Newsletter for Thursday 10 August 2000

Perseid Meteor Shower Peaks This Weekend

Thursday's Classroom for August 10, 2000

On Saturday morning, August 12th, early-rising stargazers can enjoy the sight of an unusually colorful Moon as it sinks below the southwestern horizon. You have to be awake at 3:30 a.m. to see the sight, but it may be worth it. That's because after the Moon sets the sky will sparkle with a brief but beautiful Perseid meteor shower.

This week's episode of Thursday's Classroom features stories for kids and educational lesson plans about meteors and the coming Perseid meteor shower.

Activities include:

  • Falling Star French Toast -- This activity will motivate kids to wake up early for the meteor display!

  • Meteor Estimation Graphing -- Students can try their hand at guessing how many meteors per hour might be seen during this year's Perseid meteor shower.

  • Sky Orienteering -- This simple lesson introduces kids to the cardinal directions around their house so they'll know how to find the Perseids radiant.

  • The Meteor Coloring Book -- Students can color original art by Duane Hilton as they follow along with this week's lessons.

    ...and more!

    Please visit Thursday's Classroom

    NASA Science News for August 08, 2000

    The Perseid meteor shower peaks on August 12, 2000. This year the bright, nearly-full Moon will outshine the Perseids most of the night, but for an hour between moonset and sunrise on Saturday morning, star gazers could witness a brief but beautiful meteor shower. The setting Moon may put on a show of its own Saturday. Wildfires and dust storms have filled parts of our atmosphere with aerosols. A low-hanging Moon seen through such dusty air can take on a beautiful pink or orange hue.

    Full story.

    The Perseids Contend With A Bright Moon This Weekend

    The annual Perseid meteor shower will reach maximum activity Saturday morning August 12. Unfortunately the waxing gibbous moon will not set until an hour or two before dawn. This will only allow a small window of opportunity to view the display at its best.

    The circumstances will favor those living in the northern latitudes. From the equatorial regions southward the moon will be higher in the sky plus the Perseid radiant will not rise very high into their northern sky. The further north one is located the moon will set earlier and the radiant will be located higher in the sky. Unfortunately the further north one is located the earlier the sun rises. For this reason the north tropical will probably be the best location for this years display.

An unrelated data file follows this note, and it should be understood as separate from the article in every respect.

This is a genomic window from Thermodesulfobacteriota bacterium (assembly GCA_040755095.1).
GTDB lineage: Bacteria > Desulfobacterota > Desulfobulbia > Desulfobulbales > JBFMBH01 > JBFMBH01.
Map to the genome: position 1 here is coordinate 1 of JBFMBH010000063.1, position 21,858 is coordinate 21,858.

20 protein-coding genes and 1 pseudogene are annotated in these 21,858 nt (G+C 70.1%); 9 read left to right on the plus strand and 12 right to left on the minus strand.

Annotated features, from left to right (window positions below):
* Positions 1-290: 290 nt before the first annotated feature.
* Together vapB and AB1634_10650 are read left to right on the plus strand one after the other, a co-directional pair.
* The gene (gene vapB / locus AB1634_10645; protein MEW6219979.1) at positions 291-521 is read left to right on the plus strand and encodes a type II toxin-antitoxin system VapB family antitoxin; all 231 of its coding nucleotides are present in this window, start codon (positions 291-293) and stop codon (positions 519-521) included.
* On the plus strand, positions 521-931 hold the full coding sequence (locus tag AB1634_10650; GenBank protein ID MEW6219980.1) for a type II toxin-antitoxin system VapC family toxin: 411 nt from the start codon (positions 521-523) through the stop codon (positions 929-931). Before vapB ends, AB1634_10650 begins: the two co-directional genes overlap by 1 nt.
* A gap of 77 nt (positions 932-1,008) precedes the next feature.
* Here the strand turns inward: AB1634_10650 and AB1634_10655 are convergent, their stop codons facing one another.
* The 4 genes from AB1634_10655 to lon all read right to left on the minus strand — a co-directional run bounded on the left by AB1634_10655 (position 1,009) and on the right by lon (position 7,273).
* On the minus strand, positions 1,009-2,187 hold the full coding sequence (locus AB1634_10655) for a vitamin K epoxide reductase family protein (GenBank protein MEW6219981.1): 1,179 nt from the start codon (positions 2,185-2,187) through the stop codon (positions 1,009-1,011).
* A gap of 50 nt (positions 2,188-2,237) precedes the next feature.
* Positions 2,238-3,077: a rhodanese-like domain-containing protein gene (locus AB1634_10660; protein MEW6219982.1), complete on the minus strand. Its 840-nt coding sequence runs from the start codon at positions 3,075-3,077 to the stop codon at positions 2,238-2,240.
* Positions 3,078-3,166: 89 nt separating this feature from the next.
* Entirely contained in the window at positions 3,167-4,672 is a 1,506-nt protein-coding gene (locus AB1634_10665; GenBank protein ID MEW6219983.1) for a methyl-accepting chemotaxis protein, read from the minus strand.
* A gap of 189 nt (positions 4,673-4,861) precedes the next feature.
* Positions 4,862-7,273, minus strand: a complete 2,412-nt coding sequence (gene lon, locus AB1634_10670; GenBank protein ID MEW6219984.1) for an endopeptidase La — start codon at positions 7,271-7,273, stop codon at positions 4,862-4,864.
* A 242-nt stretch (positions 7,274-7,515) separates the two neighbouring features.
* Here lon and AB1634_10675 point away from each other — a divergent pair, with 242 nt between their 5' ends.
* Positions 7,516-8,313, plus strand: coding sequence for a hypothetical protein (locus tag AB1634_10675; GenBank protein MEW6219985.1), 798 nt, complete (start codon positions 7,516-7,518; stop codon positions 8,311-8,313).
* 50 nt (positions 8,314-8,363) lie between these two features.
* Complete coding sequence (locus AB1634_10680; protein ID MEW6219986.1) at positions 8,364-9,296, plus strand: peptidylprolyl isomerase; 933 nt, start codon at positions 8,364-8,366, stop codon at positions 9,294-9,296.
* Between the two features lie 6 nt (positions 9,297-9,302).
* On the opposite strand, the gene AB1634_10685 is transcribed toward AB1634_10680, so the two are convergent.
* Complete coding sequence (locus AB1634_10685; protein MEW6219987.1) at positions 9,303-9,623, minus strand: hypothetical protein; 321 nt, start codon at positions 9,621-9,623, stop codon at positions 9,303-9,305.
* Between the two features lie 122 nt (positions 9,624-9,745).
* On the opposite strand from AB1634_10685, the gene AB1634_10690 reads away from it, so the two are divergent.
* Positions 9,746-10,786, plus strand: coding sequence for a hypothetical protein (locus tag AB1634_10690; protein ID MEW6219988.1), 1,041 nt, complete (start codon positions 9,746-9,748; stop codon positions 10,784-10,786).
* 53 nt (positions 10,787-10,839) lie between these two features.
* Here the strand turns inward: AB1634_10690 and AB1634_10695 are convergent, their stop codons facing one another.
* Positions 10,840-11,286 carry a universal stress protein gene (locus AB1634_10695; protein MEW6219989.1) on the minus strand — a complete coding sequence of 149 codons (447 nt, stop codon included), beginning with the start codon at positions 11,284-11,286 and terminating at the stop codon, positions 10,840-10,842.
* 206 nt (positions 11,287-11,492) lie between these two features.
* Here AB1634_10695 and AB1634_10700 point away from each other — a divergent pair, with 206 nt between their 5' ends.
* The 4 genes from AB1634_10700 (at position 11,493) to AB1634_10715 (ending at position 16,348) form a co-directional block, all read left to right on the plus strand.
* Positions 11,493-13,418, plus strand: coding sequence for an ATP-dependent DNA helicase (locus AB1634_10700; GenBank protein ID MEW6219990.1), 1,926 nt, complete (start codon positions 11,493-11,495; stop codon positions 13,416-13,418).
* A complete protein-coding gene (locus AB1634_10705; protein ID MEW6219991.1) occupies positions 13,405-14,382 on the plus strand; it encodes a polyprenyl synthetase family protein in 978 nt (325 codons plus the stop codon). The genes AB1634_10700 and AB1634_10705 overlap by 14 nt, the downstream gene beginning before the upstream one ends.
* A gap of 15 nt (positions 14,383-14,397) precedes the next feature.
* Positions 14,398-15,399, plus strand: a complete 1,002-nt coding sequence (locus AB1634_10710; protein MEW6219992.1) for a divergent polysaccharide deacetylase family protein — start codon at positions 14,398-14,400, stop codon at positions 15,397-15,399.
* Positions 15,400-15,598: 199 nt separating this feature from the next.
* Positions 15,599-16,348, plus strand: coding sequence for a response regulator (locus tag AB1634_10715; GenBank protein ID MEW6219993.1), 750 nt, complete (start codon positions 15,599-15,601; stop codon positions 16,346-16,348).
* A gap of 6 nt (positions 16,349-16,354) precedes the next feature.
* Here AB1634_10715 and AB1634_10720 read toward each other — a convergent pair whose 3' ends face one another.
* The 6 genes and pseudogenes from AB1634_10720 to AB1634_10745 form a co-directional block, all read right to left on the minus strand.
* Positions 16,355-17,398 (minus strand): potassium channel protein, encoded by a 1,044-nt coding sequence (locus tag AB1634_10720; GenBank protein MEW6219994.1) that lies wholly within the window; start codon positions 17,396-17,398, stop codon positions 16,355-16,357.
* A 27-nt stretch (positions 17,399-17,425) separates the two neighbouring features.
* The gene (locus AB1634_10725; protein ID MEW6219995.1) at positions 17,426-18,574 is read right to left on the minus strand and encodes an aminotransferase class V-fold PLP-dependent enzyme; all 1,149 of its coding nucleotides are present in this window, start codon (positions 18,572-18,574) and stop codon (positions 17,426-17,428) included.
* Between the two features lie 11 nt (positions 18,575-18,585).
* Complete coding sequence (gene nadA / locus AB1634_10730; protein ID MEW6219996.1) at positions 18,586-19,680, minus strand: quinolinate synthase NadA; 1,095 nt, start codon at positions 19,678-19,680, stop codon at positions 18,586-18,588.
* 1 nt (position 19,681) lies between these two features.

The Perseid radiant, the area of the sky where the Perseid meteors appear from, is located in extreme northwestern Perseus near the famous "Double Cluster". These star clusters are visible to the naked eye under ideal conditions as a faint fuzzy patch located between the bright constellations of Cassiopeia and Perseus. This area of the sky lies close to the northern horizon at dusk and slowly rises high into the northeastern sky as the night progresses. At dawn it is located high in the northern sky.

    On the morning of the 12th many Perseid meteors will be obscured by the bright moon until late in the morning after moonset. Once the moon has set one can expect to see between 25 and 50 Perseid meteors per hour, depending on the level of local light pollution.

    Perseid meteors can be seen in any portion of the sky. The best rates will occur when one faces toward the northeast quadrant of the sky, especially if the moon is still present.

    Sky & Telescope and the International Meteor Organization are interested in your Perseid counts. The basic information needed is your location, the time you watched, the number of Perseids seen, the number of other meteors seen, and the sky conditions (clouds, limiting magnitude). You may also try to estimate the brightness of each meteor by comparing it to stars of a known magnitude. Reports can be sent to me at: and to Sky & Telescope at:

    For more information on observing meteors visit the Sky & Telescope Web Sky & Telescope Web pages.

    A weekly preview of meteor activity is also published each Thursday at:

    Clear Skies!

    Robert Lunsford
    Secretary General of the International Meteor Organization
    Visual Meteor Program Coordinator of the American Meteor Society

    Weak Impact: The 1998 Perseid Meteor Shower

    August 6, 1998

    The 1998 Perseid Meteor Shower

    On July 27th the Earth, on its year-long trip around the Sun, entered the debris stream from periodic comet Swift-Tuttle. The result is the annual meteor shower called "The Perseids," expected to peak on August 12th. While nowhere near as devastating as the popular movies of this summer, the Perseids often provide an equally spectacular show. Learn more about how to view the Perseids from your backyard, the hazards of meteor impacts, and radio meteors.

    Additinal information on the Perseids:

    Woensdagavond 12 augustus ontmoet de aarde de hoofdmacht van de Perse´den: een meteorenzwerm waarvan de radiant (het vluchtpunt van waaruit de meteoren lijken weg te schieten aan de hemel) gelegen is in het sterrenbeeld Perseus.

    Het maximum van de Perse´den vindt dit jaar plaats op 12 augustus om 23 h Nederlandse tijd. De activiteit van de meteorenzwerm kan echter al vier uur eerder oplopen. De maan is tussen vol en Laatste Kwartier en zal dus zeker na middernacht storen.

    De afgelopen jaren waren tijdens het maximum zo'n 150 - 400 meteoren per uur te zien. Overigens zijn de Perse´den een aantal weken actief, van omstreeks 15 juli tot 20 augustus.

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